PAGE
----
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Accreditation

Frequently Asked Questions

What is the Higher Learning Commission (HLC) and how is it related to the North Central Association (NCA)?
The Higher Learning Commission (HLC) is a recently-renamed arm of the North Central Association of Colleges and Schools (NCA). It used to be called the North Central Association Commission on Institutions of Higher Education. It is responsible for accreditation of colleges, universities and other institutions of higher learning in the north-central region. Like higher education arms of the five other regional accrediting agencies (Middle States, New England, Northwest, Southern, and Western Associations), HLC is responsible for assuring that colleges and universities in the north-central region meet certain standards in terms of mission, operation, and activities related to learning, discovery and promotion of knowledge, and service. The change in name reflects a shift toward greater accountability for student learning. Although most of the universities that HLC accredits are in the north-central states, its geographical authority actually extends from West Virginia to Arizona.

Why is HLC accreditation important?
While many academic agencies review and accredit particular programs of study (education, nursing, mathematics, etc.), HLC is responsible for assuring that colleges and universities in the north-central region meet standards defined by a uniform set of Criteria for Accreditation. HLC accreditation is an assurance to the public that a higher learning institution is properly prepared to do its job.

What does HLC look for when it accredits colleges and universities?
In 2003 the Higher Learning Commission adopted a set of five new criteria for accreditation. They went into effect in academic year 2004-2005. The new criteria relate to:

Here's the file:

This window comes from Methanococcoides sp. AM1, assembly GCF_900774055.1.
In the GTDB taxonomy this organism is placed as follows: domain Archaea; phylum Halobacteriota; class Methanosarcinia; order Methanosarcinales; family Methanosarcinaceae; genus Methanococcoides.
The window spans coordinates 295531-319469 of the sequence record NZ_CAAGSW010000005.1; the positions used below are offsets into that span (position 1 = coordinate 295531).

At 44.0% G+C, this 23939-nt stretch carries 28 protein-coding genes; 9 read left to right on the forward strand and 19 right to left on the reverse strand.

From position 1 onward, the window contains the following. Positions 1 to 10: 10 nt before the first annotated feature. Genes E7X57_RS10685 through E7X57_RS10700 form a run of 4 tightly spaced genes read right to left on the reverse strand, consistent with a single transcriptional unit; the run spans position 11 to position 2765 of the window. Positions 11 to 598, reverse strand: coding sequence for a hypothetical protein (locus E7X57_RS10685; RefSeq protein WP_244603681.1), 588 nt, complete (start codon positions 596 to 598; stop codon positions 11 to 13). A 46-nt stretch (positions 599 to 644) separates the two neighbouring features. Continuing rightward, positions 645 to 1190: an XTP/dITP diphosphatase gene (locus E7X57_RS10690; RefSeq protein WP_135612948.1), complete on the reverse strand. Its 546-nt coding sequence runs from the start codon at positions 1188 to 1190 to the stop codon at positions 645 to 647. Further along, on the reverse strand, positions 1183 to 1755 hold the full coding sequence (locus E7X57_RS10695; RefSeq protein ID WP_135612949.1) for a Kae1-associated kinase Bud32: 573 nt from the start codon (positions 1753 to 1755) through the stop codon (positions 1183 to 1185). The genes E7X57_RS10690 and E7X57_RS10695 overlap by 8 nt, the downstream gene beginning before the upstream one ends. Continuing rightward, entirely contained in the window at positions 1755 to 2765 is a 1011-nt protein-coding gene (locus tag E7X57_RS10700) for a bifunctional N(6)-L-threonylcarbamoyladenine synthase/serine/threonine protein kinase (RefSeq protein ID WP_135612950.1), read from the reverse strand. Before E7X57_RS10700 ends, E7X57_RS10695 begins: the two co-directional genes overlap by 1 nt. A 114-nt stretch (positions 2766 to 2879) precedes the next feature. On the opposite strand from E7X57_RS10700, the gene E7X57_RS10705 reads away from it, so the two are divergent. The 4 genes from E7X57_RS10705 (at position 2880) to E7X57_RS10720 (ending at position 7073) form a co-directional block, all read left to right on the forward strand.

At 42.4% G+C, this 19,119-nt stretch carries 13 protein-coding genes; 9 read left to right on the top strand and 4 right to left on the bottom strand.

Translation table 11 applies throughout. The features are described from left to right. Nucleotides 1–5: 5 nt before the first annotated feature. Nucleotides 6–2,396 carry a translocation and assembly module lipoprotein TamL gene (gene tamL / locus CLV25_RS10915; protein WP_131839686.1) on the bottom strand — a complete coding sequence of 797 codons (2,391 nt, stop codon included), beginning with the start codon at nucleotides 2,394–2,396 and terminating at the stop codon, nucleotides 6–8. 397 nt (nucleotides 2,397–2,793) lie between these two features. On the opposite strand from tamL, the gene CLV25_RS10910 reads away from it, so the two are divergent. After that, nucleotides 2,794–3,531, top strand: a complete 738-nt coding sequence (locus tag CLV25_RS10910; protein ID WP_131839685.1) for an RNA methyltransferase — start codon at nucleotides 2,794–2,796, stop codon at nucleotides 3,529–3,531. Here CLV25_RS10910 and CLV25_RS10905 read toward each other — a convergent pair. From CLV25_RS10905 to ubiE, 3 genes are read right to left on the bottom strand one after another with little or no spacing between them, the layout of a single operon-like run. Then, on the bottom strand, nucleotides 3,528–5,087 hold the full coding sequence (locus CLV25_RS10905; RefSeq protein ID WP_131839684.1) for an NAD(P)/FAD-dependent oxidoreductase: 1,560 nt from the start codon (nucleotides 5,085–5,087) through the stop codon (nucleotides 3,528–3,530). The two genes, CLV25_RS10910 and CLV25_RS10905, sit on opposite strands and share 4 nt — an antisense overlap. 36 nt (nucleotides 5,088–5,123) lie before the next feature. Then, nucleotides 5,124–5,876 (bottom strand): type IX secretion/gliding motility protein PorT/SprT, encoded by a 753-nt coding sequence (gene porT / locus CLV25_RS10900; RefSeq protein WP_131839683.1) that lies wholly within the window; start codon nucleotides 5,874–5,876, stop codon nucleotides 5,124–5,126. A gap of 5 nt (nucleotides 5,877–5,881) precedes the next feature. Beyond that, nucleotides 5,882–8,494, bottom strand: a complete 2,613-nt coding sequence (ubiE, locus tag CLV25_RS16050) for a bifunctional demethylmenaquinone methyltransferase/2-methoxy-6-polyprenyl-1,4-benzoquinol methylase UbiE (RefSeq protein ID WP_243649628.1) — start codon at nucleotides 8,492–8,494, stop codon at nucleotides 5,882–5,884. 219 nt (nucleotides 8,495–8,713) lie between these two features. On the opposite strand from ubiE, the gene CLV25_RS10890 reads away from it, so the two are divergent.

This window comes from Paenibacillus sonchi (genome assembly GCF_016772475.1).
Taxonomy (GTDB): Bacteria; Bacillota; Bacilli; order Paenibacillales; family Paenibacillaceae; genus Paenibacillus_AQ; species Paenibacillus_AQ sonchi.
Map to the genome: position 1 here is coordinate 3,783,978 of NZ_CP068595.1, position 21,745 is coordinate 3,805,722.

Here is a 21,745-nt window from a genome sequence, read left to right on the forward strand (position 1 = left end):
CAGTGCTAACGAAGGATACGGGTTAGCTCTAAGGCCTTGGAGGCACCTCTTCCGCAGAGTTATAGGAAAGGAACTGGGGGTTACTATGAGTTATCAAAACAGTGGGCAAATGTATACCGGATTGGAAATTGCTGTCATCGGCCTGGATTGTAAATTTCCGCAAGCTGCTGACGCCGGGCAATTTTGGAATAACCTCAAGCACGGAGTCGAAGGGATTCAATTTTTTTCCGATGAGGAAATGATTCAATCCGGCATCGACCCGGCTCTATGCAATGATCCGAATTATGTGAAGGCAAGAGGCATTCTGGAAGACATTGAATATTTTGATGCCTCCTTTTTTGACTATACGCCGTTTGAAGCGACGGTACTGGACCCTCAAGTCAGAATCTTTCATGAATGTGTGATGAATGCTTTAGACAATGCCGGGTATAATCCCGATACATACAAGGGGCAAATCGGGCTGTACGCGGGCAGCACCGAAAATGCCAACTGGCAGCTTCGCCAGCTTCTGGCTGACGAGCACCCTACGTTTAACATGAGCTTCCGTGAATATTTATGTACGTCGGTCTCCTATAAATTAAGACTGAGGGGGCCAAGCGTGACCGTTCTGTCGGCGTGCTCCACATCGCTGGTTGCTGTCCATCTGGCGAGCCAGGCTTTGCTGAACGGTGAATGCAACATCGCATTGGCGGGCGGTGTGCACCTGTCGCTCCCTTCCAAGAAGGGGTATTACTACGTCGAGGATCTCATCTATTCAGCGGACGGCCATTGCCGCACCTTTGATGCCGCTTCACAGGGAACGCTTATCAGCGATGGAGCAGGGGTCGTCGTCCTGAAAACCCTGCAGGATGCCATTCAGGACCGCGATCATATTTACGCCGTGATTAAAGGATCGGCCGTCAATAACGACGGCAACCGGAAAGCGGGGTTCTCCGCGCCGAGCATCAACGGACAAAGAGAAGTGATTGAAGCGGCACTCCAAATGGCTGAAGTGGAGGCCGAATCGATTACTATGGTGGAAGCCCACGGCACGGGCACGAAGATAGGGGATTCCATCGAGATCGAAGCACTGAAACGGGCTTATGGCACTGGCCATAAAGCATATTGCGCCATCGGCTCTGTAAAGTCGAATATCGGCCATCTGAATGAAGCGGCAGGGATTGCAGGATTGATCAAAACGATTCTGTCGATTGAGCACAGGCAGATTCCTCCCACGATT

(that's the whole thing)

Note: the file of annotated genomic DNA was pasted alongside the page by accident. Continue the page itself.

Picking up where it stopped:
1. Mission and Integrity
  2. Preparing for the Future
  3. Student Learning and Effective Teaching
  4. Acquisition, Discovery, and Application of Knowledge
  5. Engagement and Service

More detailed articulation of these criteria and examples of evidence that would support their various "core components" can be found in the criteria and HLC Handbook of Accreditation.

How long has Minot State University been accredited by NCA/HLC?
MSU received its initial accreditation from NCA in 1917. Accreditation was subsequently granted for the period 1925-1934 and has been renewed regularly in 10-year periods ever since. The last site visit resulted in accreditation through Academic Year 2007-2008.

When will Minot State University's next HLC re-accreditation site visit take place?
MSU undertook its present self-study during academic year 2005-2006 and began preparing a report document based on the new criteria in Fall Semester 2006. The university will submit its final draft of that report to HLC in early February 2008. An evaluation team from HLC is scheduled to visit the campus between March 31 and April 2, 2008. More detailed information on the sequence of events relating to the self-study process can be found in the timeline.

How is the university preparing for the 2008 re-accreditation visit?
A 25-person Steering Committee and a Task Force for review of each of the five Criteria for Accreditation were formed in Spring Semester 2006. Their fundamental purposes are to draft a self-study report and to help prepare the campus community for the 2008 site visit. More detailed information on the Steering Committee and other matters relating to the self-study team and its work can be found on the committee and news pages.

Who will be on the HLC site visit team?
The campus will be visited by a Peer Review Team of trained HLC Consultant Evaluators. The team will consist of college administrators, staff, and faculty members from HLC institutions who have been accepted by the Peer Review Corps of HLC. All will be familiar with the new Criteria for Accreditation and will have gone through training for the process. Most will be experienced site team members from other visits. President Fuller, acting on behalf of the Steering Committee, has already given HLC a list of desirable experience and knowledge characteristics for the team. In Fall Semester 2007 an opportunity to reply to proposed team makeup as it has been suggested by HLC, and at that time also to recommend any changes we believe should be made.